[Git] Your local changes to the following files would be overwritten by checkout
[Git Error] Your local changes to the following files would be overwritten by checkout
Git separates all branches with separate files (basically keeps track and indexes the changes made to the repository), if you change the dependencies of one branch and expect the dependencies to propagate to other branches when you change the branch, things might not happen that way. This most likely to happen when gitignore
is not updated and is tracking dependency changes, for example, files in a vendor folder
. Good Rule of Thumb, keep a small number of files that are tracked by git, this way when you Push to the remote repository the binary files are not pushed.
If Git is tracking or shows, you have 5K ( It can be any large number of files/changes ) files that have been changed, then chances are that it is tracking dependency files, which is not good. It is overwhelming to deal with all the color coding and you might get carried away with not knowing what to do. But this is the time when you want to take to teach yourself about Git and remember always ask, there is no stupid question, every question is valid, JUST ASK someone.
- Working on the team of Developers, and other developers are using a different version of Ruby. You end up with a different version of Ruby when you do: bundle install, bundler installs dependencies that are compatible with the version of Ruby that you defined in your Computer/OS Environment Variables or have installed on your computer.
This is common to many git problems when you find yourself in this scenario, make sure to consult with your team what version of Ruby or .Net framework they are using or else, someday, this would bring a lot of conflicts when Pulling and Pushing to the remote repository.
- Make sure you consult with your team on what version of platforms they are using. This will save you a lot of headaches of troubleshooting. When installing dependencies, remember to stop and think whether you are doing the right thing, or else you will find yourself troubleshooting the wrong installation and end up breaking the application.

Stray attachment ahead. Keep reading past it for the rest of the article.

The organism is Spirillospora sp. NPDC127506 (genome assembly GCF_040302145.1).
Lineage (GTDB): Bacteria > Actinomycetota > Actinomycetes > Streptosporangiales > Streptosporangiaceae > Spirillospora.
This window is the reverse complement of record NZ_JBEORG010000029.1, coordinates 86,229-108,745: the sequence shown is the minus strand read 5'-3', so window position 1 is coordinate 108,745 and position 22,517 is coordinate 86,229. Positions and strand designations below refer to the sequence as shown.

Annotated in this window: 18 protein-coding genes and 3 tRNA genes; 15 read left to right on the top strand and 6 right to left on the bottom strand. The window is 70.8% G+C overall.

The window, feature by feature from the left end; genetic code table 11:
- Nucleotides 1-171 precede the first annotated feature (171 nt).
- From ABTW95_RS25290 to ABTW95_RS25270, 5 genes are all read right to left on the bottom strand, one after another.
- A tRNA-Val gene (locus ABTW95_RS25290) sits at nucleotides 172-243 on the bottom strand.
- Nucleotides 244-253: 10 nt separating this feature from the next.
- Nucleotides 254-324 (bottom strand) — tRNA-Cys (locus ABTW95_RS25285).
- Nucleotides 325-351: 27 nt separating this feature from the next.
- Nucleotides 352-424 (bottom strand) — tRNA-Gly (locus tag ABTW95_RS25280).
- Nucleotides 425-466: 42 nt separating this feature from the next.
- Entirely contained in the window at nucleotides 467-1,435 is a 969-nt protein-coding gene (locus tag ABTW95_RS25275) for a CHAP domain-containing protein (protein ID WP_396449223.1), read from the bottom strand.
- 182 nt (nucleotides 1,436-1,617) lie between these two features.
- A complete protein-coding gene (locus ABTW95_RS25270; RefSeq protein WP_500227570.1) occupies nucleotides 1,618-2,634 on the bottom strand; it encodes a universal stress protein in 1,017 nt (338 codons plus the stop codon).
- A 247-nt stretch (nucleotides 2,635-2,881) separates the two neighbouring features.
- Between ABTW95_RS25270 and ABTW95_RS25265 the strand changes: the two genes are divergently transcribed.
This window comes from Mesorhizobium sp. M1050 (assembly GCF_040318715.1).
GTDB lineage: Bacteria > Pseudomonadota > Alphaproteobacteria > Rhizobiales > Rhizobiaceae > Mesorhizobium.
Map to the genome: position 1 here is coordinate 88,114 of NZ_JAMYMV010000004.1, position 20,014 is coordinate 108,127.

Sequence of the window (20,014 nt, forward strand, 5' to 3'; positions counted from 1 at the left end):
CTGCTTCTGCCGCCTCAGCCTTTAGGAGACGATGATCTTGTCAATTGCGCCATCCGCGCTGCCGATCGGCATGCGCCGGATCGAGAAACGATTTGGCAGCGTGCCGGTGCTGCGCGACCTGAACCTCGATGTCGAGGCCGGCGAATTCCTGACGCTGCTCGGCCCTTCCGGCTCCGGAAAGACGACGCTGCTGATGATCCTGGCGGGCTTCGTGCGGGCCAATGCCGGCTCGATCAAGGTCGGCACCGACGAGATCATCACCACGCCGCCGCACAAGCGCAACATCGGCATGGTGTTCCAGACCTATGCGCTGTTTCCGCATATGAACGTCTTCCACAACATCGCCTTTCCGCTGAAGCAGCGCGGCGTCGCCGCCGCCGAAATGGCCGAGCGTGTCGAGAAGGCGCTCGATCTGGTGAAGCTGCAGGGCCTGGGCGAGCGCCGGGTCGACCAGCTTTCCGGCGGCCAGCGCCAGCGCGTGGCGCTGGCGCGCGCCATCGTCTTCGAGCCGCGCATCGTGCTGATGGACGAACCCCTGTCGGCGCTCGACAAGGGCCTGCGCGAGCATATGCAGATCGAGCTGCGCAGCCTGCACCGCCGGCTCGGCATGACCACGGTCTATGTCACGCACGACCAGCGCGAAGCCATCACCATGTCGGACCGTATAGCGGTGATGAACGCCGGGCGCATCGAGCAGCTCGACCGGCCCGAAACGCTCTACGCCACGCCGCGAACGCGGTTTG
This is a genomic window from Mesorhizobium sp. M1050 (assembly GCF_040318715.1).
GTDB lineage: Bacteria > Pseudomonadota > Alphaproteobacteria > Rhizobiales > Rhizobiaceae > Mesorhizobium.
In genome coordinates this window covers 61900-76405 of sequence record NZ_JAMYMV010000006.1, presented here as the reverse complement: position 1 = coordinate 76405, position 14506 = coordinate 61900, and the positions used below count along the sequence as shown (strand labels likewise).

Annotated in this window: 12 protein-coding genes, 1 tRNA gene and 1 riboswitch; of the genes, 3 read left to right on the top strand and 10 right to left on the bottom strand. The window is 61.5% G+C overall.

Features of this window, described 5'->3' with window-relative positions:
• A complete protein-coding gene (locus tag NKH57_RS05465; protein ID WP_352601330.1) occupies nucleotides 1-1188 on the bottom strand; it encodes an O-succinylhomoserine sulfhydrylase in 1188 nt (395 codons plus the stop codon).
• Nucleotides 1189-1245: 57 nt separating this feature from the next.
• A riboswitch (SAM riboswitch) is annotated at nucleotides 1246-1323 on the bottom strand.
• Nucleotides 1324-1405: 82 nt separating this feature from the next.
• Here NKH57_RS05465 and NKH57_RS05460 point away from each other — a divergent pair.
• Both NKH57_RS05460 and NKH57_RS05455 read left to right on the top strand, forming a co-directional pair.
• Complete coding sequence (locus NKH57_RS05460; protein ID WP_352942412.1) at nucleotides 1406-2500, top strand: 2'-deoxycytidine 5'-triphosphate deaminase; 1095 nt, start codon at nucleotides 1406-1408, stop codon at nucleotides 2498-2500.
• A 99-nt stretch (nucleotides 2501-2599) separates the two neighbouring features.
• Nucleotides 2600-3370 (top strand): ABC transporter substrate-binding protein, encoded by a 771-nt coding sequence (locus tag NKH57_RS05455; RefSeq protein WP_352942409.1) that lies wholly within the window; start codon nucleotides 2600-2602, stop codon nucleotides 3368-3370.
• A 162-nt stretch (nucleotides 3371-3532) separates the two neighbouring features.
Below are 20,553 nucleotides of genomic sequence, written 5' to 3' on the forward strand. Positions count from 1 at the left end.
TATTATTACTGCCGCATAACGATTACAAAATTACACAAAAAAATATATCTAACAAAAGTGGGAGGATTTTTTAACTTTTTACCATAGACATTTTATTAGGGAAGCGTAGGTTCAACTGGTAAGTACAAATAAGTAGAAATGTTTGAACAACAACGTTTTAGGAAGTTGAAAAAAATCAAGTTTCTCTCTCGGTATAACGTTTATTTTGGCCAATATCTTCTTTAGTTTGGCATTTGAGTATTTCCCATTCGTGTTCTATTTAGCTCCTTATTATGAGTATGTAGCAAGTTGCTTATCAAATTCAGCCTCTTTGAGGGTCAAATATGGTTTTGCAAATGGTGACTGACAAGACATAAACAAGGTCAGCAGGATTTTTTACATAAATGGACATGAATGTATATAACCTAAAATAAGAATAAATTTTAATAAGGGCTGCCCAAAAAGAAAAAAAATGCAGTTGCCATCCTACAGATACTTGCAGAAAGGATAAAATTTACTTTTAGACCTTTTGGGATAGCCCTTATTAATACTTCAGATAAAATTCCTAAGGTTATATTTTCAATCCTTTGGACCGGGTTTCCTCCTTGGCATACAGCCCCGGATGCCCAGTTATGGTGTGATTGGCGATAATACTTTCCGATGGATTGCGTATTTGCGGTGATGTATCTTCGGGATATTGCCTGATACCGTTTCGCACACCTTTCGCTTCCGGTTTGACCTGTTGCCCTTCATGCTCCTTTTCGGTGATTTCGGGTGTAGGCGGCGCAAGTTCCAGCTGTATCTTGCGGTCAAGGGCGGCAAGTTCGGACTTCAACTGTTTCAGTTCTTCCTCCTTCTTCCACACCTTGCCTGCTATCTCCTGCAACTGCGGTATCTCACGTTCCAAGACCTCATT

- Check in the Environment Variables and see what kind of applications are in the PATH, make sure they are the right version.
- Make sure you have a gitignore file present in your Project root directory and double check to see if it ignores unnecessary files and folders.
- Remember, Git can bring a lot of trouble if you don't understand it. Make sure you educate yourself on how it works: Start with reading the git documentation moreover, it is just another application made to help you manage the Working Repository.
- Try to avoid using different Git clients on one project, this might bring problems in terms of detecting what changed. For Example, using Source Control built in Visual Studio Code as well as utilizing the inbuilt GitFlow mechanism in GitKraken. Problems might arise when one Git client modifies a file and the other fails to detect the changes.
- Pay attention to what OS other developers use to develop the application, sometimes, files modified on Mac would have a different encoding that those on Windows (this statement is not proven, just saying)
Was this page helpful?